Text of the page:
AuthorRudy, Diane E.
AdvisorGregorio, Carol C.
MetadataShow full item record
PublisherThe University of Arizona.
RightsCopyright © is held by the author. Digital access to this material is made possible by the University Libraries, University of Arizona. Further transmission, reproduction or presentation (such as public display or performance) of protected items is prohibited except with permission of the author.
AbstractCardiac muscle contraction is critically dependent upon the extensive level of organization of cytoskeletal proteins found in the repeating sarcomeric units of individual myofibrils. Within these units, thick and thin filament systems are assembled and aligned to the precision of single molecules. For years, scientists have been challenged to uncover the mechanisms by which this is accomplished. To date, however, these mechanisms remain relatively unclear due in large part to the lack of suitable in vitro models that faithfully recapitulate the events of myofibril assembly observed in vivo. Several years ago, an avian embryo explant system was developed to investigate other aspects of heart development. Within this system, premyocardial cells differentiate in culture and commence beating in a temporal pattern that corresponds with cardiomyocyte differentiation in vivo. We hypothesized that premyocardial explants could also serve as a particularly advantageous system for investigating myofibrillogenesis. To test this, in Chapter 2, we characterized the temporal/spatial relationships between sarcomeric components during assembly using immunofluorescence microscopy. Our results indicated that events of myofibril assembly in explants mirrored those observed in vivo. Furthermore, these cells are accessible to experimental manipulation (Chapter 5). In Chapter 3, we utilized the precardiac explant system to investigate events of actin (thin) filament assembly during development. Immunofluorescence and ultrastructural analyses revealed that thin filament and sarcomere lengths increase gradually as cardiomyocytes mature. FRAP analyses also demonstrated that the thin filament pointed-end capping activity of E-Tmod is more dynamic during early assembly stages, a property that could dramatically affect the rate of actin monomer exchange/addition during myofibrillogenesis. Research continues in an attempt to identify potential mechanisms regulating E-Tmod dynamics. Finally, in Chapter 4, we investigated the function of a unique elastic region of I-band titin called titin-N2B. In this study, GFP-tagged constructs of titin-N2B were overexpressed in cardiomyocytes in an attempt to disrupt the potential interaction of endogenous N2B with an intracellular ligand. Our results suggested that the NH2-terminal domains of N2B are directly or indirectly critical for stabilizing thin filament structure; thus, N2B emerges as a unique region of titin that is critical for the maintenance of cardiac myofibrils.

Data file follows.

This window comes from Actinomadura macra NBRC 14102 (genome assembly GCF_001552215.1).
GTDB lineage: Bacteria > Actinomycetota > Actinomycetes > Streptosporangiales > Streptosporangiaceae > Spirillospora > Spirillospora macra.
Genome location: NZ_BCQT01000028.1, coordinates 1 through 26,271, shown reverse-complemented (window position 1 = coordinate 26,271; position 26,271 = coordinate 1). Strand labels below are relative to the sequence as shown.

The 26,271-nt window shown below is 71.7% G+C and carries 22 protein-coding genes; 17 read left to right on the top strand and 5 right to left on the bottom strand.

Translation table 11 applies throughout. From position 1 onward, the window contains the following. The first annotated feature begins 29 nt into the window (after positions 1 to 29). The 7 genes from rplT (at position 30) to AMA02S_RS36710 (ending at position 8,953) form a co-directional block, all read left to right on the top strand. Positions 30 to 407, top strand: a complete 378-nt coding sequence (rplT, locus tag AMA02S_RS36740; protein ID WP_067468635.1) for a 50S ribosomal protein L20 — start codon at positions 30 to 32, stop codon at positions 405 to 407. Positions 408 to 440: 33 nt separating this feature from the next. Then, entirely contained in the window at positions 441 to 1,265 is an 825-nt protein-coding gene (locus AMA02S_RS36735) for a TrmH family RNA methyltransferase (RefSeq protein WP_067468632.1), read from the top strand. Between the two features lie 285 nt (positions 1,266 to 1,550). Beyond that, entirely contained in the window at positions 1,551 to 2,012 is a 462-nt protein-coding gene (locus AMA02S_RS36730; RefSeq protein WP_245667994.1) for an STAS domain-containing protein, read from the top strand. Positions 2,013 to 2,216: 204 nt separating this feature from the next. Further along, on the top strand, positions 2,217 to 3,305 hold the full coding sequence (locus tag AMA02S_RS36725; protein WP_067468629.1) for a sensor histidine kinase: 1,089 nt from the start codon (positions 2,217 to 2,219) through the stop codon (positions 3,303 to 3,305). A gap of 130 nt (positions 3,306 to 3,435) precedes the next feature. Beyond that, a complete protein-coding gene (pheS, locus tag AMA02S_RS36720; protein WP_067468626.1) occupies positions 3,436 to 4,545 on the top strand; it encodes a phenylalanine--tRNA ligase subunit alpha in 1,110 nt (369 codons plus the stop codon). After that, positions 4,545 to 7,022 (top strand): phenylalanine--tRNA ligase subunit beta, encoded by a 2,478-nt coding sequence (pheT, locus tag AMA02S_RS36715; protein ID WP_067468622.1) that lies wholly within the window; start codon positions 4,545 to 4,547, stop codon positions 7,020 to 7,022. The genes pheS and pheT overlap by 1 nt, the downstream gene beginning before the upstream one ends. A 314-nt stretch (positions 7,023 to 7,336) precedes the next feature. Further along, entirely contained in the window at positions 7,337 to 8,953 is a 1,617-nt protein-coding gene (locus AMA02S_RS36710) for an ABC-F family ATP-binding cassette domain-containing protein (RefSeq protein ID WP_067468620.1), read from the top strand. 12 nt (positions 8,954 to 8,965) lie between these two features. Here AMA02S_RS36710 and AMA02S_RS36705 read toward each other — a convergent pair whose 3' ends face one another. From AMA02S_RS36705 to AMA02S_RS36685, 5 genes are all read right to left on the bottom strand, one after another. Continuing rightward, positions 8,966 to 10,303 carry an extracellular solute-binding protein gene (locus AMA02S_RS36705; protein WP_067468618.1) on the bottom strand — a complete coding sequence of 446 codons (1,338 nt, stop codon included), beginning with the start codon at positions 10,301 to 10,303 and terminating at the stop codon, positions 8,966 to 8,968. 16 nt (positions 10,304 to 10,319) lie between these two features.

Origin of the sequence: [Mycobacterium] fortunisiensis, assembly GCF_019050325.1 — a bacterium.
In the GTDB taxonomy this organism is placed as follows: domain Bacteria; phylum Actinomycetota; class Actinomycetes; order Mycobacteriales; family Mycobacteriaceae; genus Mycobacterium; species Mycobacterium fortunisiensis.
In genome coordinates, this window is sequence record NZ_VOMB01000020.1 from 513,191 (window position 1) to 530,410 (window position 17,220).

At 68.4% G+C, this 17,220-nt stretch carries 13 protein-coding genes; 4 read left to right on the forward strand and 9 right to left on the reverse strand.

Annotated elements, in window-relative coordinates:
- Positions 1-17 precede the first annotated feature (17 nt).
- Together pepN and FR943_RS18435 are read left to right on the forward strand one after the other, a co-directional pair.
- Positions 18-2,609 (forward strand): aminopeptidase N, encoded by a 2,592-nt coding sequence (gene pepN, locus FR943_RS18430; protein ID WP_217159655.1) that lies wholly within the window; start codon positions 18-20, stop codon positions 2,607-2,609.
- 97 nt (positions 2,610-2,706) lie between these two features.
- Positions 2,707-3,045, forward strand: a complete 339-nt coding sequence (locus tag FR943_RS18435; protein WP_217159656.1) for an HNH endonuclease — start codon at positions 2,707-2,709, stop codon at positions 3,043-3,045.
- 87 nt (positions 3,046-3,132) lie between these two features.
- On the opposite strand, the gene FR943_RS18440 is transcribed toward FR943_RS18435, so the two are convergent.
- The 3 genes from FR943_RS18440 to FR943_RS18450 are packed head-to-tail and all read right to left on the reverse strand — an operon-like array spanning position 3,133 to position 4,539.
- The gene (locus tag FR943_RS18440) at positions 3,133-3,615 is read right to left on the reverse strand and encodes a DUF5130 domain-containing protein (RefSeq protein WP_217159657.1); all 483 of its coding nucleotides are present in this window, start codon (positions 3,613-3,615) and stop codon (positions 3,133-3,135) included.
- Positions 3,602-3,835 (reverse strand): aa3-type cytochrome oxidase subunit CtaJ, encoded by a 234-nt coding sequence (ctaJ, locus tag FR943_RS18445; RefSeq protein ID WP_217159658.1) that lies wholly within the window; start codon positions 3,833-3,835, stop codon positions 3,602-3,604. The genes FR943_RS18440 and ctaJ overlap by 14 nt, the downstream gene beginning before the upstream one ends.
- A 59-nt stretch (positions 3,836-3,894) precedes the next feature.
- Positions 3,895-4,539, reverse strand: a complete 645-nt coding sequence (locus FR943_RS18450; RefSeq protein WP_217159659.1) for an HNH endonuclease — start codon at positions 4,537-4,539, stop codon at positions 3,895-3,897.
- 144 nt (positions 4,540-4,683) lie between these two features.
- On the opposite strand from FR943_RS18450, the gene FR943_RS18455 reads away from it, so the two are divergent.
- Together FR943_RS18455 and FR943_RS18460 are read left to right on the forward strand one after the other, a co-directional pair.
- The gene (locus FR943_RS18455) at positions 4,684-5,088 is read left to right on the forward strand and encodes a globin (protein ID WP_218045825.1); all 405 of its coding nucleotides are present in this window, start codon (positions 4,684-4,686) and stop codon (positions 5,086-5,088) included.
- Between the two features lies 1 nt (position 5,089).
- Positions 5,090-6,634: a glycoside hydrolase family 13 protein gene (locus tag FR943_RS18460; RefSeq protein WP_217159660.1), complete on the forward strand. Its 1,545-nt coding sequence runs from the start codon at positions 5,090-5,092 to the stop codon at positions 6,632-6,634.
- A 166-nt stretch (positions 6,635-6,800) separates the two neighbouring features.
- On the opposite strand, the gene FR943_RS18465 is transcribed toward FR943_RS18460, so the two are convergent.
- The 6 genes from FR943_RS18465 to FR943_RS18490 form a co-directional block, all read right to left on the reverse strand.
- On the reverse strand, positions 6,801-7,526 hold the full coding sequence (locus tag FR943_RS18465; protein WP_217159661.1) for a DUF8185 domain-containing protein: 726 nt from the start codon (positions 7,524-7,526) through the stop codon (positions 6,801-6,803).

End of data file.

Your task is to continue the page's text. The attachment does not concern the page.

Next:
Degree ProgramGraduate College
Cell Biology and Anatomy